In reality the Fed tempted commercial and investment banks alike to recklessly over-trade their thin capital cushions by keeping an extremely loose monetary policy in place far too long. Not even once did Fed officials utter the slightest peep about the risks that were taken as a result – on the contrary, the existence of these risks was incessantly and vehemently denied (not least by Mr. Bernanke himself).
Mind, we believe the Fed should not even exist. The absence of a “lender of last resort” with unlimited money issuance powers would no doubt be a very strong disincentive to the type of reckless speculation that attended the mortgage credit boom of the 2000s.
Here is a quick list of the main problems (both symptoms and causes) identified in MoC as growing obstacles to competition and hence economic progress:
The main symptom is the emergence of oligopolies (rather than monopolies) in the US economy – these can and do collude with consummate ease, so they might as well be monopolies. The companies concerned may benefit from this, but it is certainly detrimental to the economy at large. These firms divide up turf like the mob (and they only need to watch each other carefully to do so).
Innovation and diversity are on the decline as a result of this concentration of economic power. Higher prices, fewer startups, lower productivity, lower wages, higher income inequality, less investment, and the withering of American towns are all symptomatic of the disease.
Workers have become punching bags: a huge surge in non-compete agreements, a growing number of monopsonistic buyers of labor, the inability of workers to sue their employers on account of hidden clauses in their contracts, are all elements contributing to stagnating wages and rising inequality (and the political backlash it generates).
The biggest US tech companies – which together have a market cap exceeding the GDP of all of Western Europe – particularly so-called platform companies, have become so rich and powerful, they are setting the rules. There is no longer a way to out-compete them. Consumers are presented with an illusion of choice, but the platform firms are actually akin to unavoidable toll roads – and that is costly.
Government’s anti-trust enforcement is de facto non-existent (to this point we would remark as a small point of critique that anti-trust regulations were historically rarely the pure-as-the-driven-snow endeavors to establish economic justice they were routinely portrayed as; often sanctimonious pretexts masked the true motives behind them).
The political duopoly of Democrats and Republicans is a symptomatic and highly deplorable form of concentration as well – in this case of political power. It invariably invites “bipartisan” collusion, particularly on matters concerning the pocket books and powers of its members (we find it quite amusing that the media routinely present the term “bipartisan” as having positive connotations).
Patent and intellectual property laws have become an enormous impediment to innovation and economic progress. They favor amply funded giant corporations that can afford to fight endless and costly court battles, not to mention a growing army of patent trolls.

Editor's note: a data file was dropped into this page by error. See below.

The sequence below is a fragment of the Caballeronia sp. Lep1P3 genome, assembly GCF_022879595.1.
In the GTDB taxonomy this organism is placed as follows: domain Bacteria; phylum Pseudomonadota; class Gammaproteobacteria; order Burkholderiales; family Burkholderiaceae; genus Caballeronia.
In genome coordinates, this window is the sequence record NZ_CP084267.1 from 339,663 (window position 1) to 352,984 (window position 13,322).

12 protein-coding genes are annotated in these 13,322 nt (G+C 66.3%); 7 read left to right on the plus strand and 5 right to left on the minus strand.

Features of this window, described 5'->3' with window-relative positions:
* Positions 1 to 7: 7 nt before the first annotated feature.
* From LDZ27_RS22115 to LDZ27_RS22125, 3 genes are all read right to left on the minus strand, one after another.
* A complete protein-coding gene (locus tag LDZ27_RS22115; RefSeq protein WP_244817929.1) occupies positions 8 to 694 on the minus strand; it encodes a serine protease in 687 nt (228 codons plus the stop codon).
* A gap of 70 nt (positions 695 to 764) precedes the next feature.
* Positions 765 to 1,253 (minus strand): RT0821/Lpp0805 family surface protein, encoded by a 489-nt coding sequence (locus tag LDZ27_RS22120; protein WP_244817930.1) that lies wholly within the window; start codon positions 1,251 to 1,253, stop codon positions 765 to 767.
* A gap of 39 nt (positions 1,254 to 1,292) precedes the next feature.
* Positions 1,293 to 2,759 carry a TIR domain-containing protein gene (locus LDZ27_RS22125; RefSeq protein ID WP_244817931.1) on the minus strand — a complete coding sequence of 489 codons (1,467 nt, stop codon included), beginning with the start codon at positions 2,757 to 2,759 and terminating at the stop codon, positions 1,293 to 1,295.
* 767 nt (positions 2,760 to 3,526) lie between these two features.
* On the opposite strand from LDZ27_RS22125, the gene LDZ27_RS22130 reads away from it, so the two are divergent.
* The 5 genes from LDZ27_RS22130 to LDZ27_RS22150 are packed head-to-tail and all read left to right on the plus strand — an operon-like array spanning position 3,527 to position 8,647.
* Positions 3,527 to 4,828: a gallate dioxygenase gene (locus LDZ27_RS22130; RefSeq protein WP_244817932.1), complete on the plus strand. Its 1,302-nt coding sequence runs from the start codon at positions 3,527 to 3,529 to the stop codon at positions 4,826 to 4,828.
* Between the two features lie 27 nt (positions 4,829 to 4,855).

Government is an active participant in fostering inequality (we think “root cause”). Whether through lobbyists or its infamous revolving doors, government is always there to grant favors to wealthy and politically well-connected players. Its regulations often seem deliberately designed to selectively smother competition from upstarts and cement monopoly-like structures in the process.
Stock ownership has also become highly concentrated – oligopolistic shareholders are holding most of the shares in oligopolies – an “oligopoly layer cake” as Jonathan calls it. Stock buybacks are continually exacerbating wealth redistribution from the many to the few. Consumers and employees both are increasingly hostage to dominant corporations, which have grabbed a historically inordinately large share of the economic pie.
Central bank interventions were a major driving force fostering and exacerbating these trends. As Jonathan puts it, the way some central banks acted, it might have been simpler to just wire the money directly to the wealthiest people instead of going the more-or-less circuitous route of purchasing corporate bonds (ECB) and even equities outright (SNB, BoJ).
The following words by Milton Friedman are quoted in the first chapter of MoC, and Jonathan elliptically returns to them in the final chapter of the book, entitled Economic and Political Freedom:
“Economic freedom is a necessary condition for political freedom”.
This is undoubtedly the case. When the political machinery is for sale to the highest bidders and enacts laws and regulations that protect these wealthy incumbents to the detriment of all others actors in the economy, neither economic nor political freedom remain fully operative. Jonathan notes:
During World War I, as hundreds of thousands of men were dying in the trenches, the French Prime Minister George Clemenceau said, “War is too important to be left to the generals.“
Today, capitalism is too important to be left to the economists.
Ludwig von Mises wrote along similar lines:
“Economics must not be relegated to classrooms and statistical offices and must not be left to esoteric circles. It is the philosophy of human life and action and concerns everybody and everything. It is the pith of civilization and of man’s human existence.